A new independent commission launches today (23 March), to examine and learn the lessons from the emergency response which supported people sleeping rough during the Covid-19 pandemic.
Chaired by Lord Bob Kerslake, The Kerslake Commission on Homelessness and Rough Sleeping aims to help all agencies involved in supporting those who are rough sleeping, or homeless and at risk of rough sleeping; to understand what worked during the pandemic, and what is now needed to embed the good practice developed during the past year.
There will be lessons for government at national, regional and local levels, and public health agencies, as well as the homelessness sector and providers.
Lord Kerslake, the former Head of the Civil Service and the Department for Communities and Local Government, and current president of the Local Government Association, launched the Commission at the National Housing Federation Summit this morning.
He said: “I am delighted to be chairing this independent commission which is an unusual one because, for once, it will examine what went right rather than what went wrong.
“By general consent Everyone In was a terrific success which made a real and tangible difference to the lives of some of society’s most vulnerable members.
“What I want to do through this Commission is to look at how we can build on this for the future.
“It is an opportunity to learn, and share learning across the public sector, the health sector as well as local and central government. And if we can do that, we will have done something really valuable for this country.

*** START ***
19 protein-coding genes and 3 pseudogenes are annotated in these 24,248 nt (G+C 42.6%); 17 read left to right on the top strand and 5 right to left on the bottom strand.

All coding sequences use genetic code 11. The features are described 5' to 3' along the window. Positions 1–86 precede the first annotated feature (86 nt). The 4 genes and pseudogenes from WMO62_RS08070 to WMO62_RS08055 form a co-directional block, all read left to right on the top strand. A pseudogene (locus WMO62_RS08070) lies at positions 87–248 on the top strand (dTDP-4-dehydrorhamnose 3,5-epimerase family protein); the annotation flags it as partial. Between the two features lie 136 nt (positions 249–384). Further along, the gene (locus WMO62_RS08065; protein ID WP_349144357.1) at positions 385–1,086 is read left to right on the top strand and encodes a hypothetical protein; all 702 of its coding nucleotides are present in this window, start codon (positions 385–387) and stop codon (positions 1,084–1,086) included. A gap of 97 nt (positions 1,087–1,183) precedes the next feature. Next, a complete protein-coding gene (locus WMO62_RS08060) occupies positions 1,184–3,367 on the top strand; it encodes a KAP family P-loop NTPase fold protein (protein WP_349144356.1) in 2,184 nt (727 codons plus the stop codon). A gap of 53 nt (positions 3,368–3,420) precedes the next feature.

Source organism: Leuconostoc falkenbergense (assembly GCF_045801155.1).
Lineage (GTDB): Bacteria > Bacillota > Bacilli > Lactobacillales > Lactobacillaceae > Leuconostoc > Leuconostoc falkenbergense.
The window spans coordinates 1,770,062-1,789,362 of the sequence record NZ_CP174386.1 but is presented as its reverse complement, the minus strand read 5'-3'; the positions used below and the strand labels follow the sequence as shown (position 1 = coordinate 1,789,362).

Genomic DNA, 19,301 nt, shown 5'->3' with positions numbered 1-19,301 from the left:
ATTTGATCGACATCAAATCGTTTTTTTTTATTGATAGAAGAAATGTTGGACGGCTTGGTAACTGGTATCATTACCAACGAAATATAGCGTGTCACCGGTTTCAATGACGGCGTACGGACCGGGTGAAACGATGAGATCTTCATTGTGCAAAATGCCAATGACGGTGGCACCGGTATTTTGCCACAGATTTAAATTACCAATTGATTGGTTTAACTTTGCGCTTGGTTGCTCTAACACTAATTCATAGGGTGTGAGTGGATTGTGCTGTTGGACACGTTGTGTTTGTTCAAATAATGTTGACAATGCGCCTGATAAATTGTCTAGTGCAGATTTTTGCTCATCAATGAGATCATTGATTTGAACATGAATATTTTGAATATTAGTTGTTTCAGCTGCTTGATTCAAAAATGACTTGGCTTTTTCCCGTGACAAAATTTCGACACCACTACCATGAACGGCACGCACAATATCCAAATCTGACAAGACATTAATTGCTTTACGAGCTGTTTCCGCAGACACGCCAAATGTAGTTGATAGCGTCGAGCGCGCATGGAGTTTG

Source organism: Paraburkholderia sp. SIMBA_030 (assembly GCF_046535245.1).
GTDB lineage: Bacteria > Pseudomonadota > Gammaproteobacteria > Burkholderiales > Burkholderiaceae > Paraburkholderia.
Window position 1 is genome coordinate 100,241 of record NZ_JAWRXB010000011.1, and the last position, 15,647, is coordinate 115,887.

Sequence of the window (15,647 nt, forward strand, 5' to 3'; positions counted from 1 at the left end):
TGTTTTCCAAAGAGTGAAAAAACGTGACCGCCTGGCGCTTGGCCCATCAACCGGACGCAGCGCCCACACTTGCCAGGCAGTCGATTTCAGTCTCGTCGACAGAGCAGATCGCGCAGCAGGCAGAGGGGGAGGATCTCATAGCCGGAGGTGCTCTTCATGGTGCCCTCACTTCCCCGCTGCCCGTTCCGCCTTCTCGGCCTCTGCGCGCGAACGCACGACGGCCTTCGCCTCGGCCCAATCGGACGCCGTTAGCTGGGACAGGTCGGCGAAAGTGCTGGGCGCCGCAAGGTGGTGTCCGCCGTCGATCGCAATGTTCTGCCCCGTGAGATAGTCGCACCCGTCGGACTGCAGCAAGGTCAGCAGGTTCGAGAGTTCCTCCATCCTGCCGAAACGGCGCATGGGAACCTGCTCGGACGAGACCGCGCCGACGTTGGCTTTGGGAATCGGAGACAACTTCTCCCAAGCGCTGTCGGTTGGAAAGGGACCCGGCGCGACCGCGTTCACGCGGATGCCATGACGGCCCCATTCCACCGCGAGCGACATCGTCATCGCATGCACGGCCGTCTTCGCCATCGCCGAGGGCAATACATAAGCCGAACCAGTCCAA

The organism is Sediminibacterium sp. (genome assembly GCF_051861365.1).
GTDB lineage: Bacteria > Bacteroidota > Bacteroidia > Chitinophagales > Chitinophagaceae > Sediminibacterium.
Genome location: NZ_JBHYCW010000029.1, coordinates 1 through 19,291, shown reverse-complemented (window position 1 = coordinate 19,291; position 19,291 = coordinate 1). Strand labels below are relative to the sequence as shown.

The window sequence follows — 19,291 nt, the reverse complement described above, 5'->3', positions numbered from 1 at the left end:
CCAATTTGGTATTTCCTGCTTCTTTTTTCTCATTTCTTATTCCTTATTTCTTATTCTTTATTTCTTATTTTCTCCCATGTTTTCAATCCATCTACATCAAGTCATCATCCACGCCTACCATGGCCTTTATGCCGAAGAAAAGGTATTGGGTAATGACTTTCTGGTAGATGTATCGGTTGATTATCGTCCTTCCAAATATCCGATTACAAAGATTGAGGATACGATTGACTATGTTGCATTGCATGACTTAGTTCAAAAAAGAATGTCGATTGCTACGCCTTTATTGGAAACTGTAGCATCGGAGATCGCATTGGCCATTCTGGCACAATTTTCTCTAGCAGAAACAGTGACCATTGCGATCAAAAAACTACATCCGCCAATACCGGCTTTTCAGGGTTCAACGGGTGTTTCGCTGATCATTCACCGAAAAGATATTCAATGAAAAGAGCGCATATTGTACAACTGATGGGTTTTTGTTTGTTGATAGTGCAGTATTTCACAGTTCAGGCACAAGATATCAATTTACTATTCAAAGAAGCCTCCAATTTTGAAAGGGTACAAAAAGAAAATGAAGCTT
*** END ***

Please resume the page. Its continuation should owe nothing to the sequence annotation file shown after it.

“It is a brilliant Commission in terms of its membership, and I am sure it will do some brilliant work,” he said.
The Commission’s Advisory Board is made up of 17 members and includes representative from local and national government, the charity sector, housing associations and the health service, and importantly, people who have experienced homelessness themselves.
Board members include Lord Victor Adebowale the Chair of the NHS Confederation, Nickie Aiken MP for the Cities of London and Westminster, Bob Blackman MP, co-chair of the All Party Parliamentary Group on Homelessness, and Andy Burnham the Mayor of Greater Manchester.
The Kerslake Commission will produce an initial findings report this summer, with a final assessment and recommendations in September.
Nickie Aiken MP said: “I am delighted to be joining this Commission. I have been involved closely with homeless service providers for over a decade on ending rough sleeping.
“I am looking forward to working with Lord Kerslake, and the other members of the board, as we seek to understand and prevent people ending up on the streets.”
Leading homelessness charity St Mungo’s, which has so far helped more than 4,000 people into emergency accommodation since the first lockdown, is providing the secretariat function to the Commission.
St Mungo’s Chief Executive Steve Douglas CBE said: “A year ago this week saw the start of Everyone In, the public health emergency response to ensure that everyone sleeping on the street was provided with secure and safe accommodation, and the support that they needed.
“Since then we have seen an unprecedented effort from charities, frontline service providers, health and social services, local and central government to help people move away from sleeping rough for good.
“Lives have been saved, opportunities seized and it is clear just what can be achieved when we work together.
“St Mungo’s is pleased to be supporting Lord Kerslake in this vitally important work, and to also have one of our former clients on the Advisory Board.
“This has to be a watershed moment. Through this Commission we have the opportunity to listen, learn and change the way we address homelessness and rough sleeping.
“We believe that the ambition to achieve the goal of ending rough sleeping is achievable and this Commission will help us to understand what we all need to do, to make that a reality.”
The first meeting of the Commission will take place on Friday 26 March.